While serving at San Giacomo Hospital, Camillus kept persevering in his spiritual life under the wise guidance of the local priest St Philip Neri. During this time his calling to care for the poor and the sick was all the time being strengthened and incredibly flourish. It was precisely at this time when Camillus felt the great need to organize a group of men who also felt called, like him, to dedicate themselves to the sick at the hospital. Gradually Camillus saw the need of founding a religious community whose goal would be the service of the sick. His spiritual director, St Philip Neri, gave him his blessing to start his studies for the priesthood. It was the Bishop of St Asaph, Wales, Lord Thomas Godwell, who ordained Camillus to the priesthood in 1584.

Two years after, Pope Sixtus V, a Franciscan friar, gave the Camillians, officially known as Order of Clerics Regular, Ministers to the Sick, the authoritative recognition as a congregation. The Camillians made another vow, namely to serve the sick, even with danger to one’s own life. Up to this day the large red cross on their habit clearly shows their heroic and dedicated witness of service and charity.

An interesting detail in St Camillus’ life recounts that once the Cross spoke to him and said: Why are you afraid? Do you not realize that this is not your work but mine? Nowadays the Red Cross symbol is used by the Red Cross as well as Red Crescent Movements. In the year 1601 we find the Camillians caring for the wounded in their tent at the Battle of Canizza. Due to the explosives that it contained their tent caught fire and was destroyed. Only the Cross and the habit remained intact. This incident showed that their mission of the Red Cross of St Camillus was from God.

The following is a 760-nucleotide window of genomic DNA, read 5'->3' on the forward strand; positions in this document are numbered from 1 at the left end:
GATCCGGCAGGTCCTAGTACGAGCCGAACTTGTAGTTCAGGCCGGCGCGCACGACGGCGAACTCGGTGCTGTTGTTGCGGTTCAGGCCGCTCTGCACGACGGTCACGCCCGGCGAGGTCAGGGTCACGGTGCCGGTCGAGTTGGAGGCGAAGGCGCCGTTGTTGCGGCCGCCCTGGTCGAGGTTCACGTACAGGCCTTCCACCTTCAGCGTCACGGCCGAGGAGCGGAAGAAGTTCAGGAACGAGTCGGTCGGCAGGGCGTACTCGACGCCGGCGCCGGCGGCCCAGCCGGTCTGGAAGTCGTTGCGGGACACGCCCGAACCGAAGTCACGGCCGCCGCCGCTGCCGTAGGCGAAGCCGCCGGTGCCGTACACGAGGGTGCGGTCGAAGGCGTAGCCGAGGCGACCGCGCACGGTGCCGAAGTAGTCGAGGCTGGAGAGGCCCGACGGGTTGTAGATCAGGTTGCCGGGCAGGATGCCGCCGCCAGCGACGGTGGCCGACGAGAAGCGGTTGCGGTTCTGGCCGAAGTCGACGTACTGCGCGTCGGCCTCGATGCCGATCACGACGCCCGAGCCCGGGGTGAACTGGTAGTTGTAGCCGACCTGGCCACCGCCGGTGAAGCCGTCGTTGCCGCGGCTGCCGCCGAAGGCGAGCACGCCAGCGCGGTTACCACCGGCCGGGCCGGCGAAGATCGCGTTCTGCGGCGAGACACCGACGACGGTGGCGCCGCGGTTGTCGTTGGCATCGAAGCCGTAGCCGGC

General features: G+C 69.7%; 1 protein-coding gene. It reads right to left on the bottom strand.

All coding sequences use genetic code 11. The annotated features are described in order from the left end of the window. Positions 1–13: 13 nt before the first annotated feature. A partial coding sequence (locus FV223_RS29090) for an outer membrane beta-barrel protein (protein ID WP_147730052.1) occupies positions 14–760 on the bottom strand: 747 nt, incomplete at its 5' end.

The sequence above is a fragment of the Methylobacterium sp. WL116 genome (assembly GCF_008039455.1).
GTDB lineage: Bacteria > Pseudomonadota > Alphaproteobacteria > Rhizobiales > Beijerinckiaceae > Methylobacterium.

Another significant event within Camillian history was their heroic presence accompanying the victims of the Bubonic plague. St Camillus and his Camillian Community’s witness was so compelling that he frequently was referred to as the Saint of Rome. Life experience taught Camillus to wait after a patient died. This he did so as to avoid having sick and wounded people buried alive. He accordingly advised his Camillian confreres to wait fifteen minutes after the patients they looked after died.

Even though he experienced great discomfort due to his ailing leg he would never delay to help any sick person and wounded. Camillus would even crawl when his leg did not offer him the support he needed. Following his resignation as Superior General of the Order in 1607 he kept serving the Camillian community as Vicar General. As the Camillian Order kept spreading throughout Italy St Camillus died as he was inspecting the hospitals of the Order in Italy. Our saint fell ill and died in Genoa on July 14, 1614.

This patron saint of sick people, nurses, hospitals and hospital workers teach us to use the talents God gives us for his glory and the good of our neighbour. In his letter from the deathbed St Camillus wrote: